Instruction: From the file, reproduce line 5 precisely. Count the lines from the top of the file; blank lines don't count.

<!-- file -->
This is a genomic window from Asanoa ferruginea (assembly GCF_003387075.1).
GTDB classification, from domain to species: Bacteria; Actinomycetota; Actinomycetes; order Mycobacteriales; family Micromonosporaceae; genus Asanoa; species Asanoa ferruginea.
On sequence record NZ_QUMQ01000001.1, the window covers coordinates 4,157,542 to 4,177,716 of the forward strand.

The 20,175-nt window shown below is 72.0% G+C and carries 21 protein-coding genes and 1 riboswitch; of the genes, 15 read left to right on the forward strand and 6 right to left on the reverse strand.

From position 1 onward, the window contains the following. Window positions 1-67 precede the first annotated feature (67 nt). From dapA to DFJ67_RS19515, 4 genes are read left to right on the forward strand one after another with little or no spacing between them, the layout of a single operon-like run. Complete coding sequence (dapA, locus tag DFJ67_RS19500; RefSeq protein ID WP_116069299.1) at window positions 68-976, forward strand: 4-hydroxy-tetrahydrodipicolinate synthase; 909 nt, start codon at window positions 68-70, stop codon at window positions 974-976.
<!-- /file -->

From position 1 onward, the window contains the following. Window positions 1-67 precede the first annotated feature (67 nt). From dapA to DFJ67_RS19515, 4 genes are read left to right on the forward strand one after another with little or no spacing between them, the layout of a single operon-like run. Complete coding sequence (dapA, locus tag DFJ67_RS19500; RefSeq protein ID WP_116069299.1) at window positions 68-976, forward strand: 4-hydroxy-tetrahydrodipicolinate synthase; 909 nt, start codon at window positions 68-70, stop codon at window positions 974-976.